Course Hero. "Rebecca Study Guide." Course Hero. 28 July 2016. Web. 19 Aug. 2022. <https://www.coursehero.com/lit/Rebecca/>.
Course Hero. (2016, July 28). Rebecca Study Guide. In Course Hero. Retrieved August 19, 2022, from https://www.coursehero.com/lit/Rebecca/
(Course Hero, 2016)
Course Hero. "Rebecca Study Guide." July 28, 2016. Accessed August 19, 2022. https://www.coursehero.com/lit/Rebecca/.
Course Hero, "Rebecca Study Guide," July 28, 2016, accessed August 19, 2022, https://www.coursehero.com/lit/Rebecca/.
When Daphne du Maurier submitted her fifth novel, Rebecca, to her publisher, her editor reported: "The new Daphne du Maurier contains everything that the public could want." He was right—the public ate it up. Rebecca sold out its first print run in less than a month.
Despite enjoying phenomenal success with the public, du Maurier did not, at least in her lifetime, receive the recognition she deserved from critics. Many dismissed her as a second-rate romance novelist, although many who read her novels today can see that they are much more than that.
Rebecca's popularity has endured ever since its 1938 publication. It won the 1938 National Book Award in the United States, and in 2003 it was number 14 in the BBC's Big Read—a ranking of Britain's best-loved novels. Rebecca has been adapted countless times for television, film, theater, radio, and even opera.
During World War II, a copy of Rebecca was discovered among the possessions of two captured German spies. British intelligence officers determined it had been used to transmit a secret code to a German agent thought to be in Egypt. This idea was later fictionalized in Ken Follett's novel The Key to Rebecca.
For five years prior to writing Rebecca, du Maurier toyed with the idea of writing a novel that explored the theme of jealousy. She had been dealing with her own jealousy of Jan Ricardo, her husband's first fiancée. According to du Maurier's son, his mother had come across some of Ricardo's letters, which had been signed with a grand and fancy letter R—a detail that made its way into Rebecca.
She began writing Rebecca in Alexandria, Egypt, where she was stationed with her husband, an officer in the British army. It was there that du Maurier sketched the plot of Rebecca and began writing. Unnerved by the unfamiliar surroundings, she came down with a serious case of writer's block. She wrote to her publisher: "The first 15,000 words I tore up in disgust and this literary miscarriage has cast me down rather."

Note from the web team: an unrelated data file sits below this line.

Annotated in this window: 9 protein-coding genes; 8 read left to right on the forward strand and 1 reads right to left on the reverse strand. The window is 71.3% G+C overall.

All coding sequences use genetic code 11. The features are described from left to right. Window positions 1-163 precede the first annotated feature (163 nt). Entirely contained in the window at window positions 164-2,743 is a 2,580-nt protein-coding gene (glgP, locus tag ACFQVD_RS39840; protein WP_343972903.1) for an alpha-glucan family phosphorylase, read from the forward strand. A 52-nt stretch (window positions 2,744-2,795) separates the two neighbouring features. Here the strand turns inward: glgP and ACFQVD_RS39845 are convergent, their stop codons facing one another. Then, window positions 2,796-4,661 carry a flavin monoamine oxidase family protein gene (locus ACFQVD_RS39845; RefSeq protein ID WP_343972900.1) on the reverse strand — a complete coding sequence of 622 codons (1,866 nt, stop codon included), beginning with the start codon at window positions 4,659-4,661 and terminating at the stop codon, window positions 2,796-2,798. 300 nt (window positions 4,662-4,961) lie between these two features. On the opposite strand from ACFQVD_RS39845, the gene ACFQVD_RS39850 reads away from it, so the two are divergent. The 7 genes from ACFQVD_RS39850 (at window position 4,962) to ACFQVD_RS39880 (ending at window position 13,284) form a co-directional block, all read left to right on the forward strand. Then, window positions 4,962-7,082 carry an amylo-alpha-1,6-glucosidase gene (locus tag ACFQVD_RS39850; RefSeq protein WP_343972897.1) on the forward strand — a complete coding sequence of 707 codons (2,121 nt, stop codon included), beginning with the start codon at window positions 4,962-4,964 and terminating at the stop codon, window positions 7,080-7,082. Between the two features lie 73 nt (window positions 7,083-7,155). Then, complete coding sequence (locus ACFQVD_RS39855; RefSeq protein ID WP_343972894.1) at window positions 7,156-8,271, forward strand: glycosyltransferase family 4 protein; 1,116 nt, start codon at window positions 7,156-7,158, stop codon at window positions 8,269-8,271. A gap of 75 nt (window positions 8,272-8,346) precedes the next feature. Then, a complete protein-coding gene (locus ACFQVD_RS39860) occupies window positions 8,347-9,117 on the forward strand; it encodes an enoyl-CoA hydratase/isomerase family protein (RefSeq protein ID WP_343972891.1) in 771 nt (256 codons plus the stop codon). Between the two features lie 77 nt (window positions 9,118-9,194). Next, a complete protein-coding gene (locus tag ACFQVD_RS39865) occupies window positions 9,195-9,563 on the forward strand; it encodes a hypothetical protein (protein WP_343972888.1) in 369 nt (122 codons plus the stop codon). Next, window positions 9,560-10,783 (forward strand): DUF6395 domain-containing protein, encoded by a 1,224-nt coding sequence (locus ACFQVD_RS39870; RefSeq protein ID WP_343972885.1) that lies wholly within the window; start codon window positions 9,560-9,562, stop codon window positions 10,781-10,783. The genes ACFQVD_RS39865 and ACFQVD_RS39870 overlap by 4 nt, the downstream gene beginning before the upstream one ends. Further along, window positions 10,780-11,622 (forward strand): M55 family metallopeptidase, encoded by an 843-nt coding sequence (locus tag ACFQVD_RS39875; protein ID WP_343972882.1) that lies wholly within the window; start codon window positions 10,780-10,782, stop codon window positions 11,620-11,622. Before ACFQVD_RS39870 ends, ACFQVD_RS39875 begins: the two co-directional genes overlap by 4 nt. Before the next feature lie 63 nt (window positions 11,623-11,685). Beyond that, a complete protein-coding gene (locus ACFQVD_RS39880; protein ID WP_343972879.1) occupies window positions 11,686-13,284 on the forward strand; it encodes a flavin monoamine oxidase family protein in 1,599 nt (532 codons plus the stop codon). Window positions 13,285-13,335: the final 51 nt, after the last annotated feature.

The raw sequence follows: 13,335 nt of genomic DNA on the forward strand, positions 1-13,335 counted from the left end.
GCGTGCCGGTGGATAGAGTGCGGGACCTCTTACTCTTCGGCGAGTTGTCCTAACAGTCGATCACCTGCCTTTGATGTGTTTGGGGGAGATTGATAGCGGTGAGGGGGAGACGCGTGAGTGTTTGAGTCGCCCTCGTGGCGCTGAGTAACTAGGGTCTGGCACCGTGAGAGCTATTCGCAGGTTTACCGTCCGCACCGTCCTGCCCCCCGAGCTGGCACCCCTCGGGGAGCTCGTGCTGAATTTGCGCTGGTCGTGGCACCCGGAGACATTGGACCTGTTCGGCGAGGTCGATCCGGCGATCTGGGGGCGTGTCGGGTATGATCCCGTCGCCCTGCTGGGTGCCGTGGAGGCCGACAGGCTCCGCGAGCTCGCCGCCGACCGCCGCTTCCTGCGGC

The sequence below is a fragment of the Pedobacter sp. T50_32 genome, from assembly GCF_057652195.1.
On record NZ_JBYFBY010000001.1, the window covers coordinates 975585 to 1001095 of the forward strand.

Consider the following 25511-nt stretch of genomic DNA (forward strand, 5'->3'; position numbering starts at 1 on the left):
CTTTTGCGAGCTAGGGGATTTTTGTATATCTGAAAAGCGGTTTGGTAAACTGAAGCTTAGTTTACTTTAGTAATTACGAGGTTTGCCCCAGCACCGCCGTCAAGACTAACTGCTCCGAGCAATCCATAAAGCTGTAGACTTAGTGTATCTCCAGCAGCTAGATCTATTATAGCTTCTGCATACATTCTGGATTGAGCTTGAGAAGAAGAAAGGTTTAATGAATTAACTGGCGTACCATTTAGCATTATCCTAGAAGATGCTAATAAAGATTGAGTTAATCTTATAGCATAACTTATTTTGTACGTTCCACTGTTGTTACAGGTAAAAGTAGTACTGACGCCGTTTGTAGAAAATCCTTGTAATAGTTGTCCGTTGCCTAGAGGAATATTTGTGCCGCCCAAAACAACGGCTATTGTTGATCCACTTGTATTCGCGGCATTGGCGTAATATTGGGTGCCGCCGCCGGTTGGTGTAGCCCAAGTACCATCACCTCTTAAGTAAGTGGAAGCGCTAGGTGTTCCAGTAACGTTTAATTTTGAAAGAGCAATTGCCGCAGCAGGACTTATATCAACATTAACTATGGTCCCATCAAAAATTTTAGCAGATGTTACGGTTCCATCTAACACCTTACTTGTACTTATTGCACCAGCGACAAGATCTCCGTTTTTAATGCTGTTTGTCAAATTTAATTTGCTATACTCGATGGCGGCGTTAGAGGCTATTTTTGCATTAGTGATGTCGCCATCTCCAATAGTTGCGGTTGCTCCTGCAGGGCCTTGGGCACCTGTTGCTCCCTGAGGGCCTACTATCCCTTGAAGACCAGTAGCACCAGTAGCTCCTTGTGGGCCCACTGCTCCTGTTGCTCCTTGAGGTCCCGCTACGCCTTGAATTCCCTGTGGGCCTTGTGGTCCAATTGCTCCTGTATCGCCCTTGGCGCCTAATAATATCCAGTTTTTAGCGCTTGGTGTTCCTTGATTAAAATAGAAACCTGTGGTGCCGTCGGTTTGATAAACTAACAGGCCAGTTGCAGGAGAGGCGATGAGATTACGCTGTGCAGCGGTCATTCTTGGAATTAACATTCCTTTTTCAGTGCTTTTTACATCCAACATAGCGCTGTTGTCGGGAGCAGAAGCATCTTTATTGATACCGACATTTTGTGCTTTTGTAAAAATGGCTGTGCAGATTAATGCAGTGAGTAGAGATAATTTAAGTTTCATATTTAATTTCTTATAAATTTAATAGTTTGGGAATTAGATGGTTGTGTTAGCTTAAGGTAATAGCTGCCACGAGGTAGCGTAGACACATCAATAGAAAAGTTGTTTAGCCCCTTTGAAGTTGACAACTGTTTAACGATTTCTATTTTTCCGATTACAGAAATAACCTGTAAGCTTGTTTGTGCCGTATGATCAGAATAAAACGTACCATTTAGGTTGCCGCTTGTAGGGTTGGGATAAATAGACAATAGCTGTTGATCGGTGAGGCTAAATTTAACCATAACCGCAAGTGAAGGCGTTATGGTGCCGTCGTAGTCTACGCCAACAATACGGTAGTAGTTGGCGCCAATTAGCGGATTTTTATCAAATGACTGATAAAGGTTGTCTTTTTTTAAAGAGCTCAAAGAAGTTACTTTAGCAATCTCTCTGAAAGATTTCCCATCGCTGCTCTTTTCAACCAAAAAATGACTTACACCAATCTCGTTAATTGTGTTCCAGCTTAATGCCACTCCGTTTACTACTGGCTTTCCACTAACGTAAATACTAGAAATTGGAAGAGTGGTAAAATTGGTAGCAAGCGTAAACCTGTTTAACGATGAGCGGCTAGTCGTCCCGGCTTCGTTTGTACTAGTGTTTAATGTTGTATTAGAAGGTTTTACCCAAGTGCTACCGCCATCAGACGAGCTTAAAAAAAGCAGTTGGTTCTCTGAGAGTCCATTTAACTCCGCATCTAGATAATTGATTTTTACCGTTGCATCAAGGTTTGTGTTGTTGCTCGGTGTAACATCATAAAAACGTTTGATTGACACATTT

Once du Maurier returned home to England, her writer's block evaporated, and she was able to write the entire book in only four months. Her secret? Arranging to spend time away from her children. She wrote: "I am not one of those mothers who live for having their brats with them all the time."
Despite enjoying monumental sales and popularity with the public, Rebecca was not received well by literary elites. The Times Literary Supplement called it a "lowbrow story with a middlebrow finish," and critic V.S. Pritchett predicted it would be "here today, gone tomorrow." He was wrong.
Brazilian critics have long argued that, for Rebecca, Daphne du Maurier plagiarized Brazilian author Carolina Nabuco's book The Successor. The two novels share many plot similarities, but the allegations were never proven one way or the other.
Many of the descriptions of the great house of Manderley were inspired by Daphne du Maurier's childhood visits to Menabilly, the house in Cornwall she lived in for many years as an adult. Like Manderley, Menabilly was an isolated house near the sea and the woods. According to du Maurier's son, Manderley was also inspired by Milton Hall, a giant manor house in Cambridgeshire. This was where Daphne spotted a sinister-looking housekeeper who, years later, would serve as the model for Mrs. Danvers.
Rebecca has been adapted for film several times, but the best-known adaptation is Hitchcock's 1940 film Rebecca. This adaptation won Best Picture along with Best Cinematography at the 1941 Oscars, in addition to being nominated for nine more Academy Awards. A reviewer for the New York Times called it "an altogether brilliant film, haunting, suspenseful, handsome and handsomely played."
Du Maurier's publisher, Victor Gollancz, ordered a first print run of 20,000 copies. In the first month, twice that many were sold. By 1965, almost three million copies of Rebecca had been sold.
Daphne du Maurier's grandson, Ned du Maurier Browning, is a luxury watchmaker. His company is called—unsurprisingly—Du Maurier Watches. Watch styles include the "Maxim" for men and the "Rebecca" for women. Ned explained in an interview why these characters' names were chosen:
We've taken everything we know about them and created a backstory. It's almost like taking a picture of Maxim and representing that as a watch.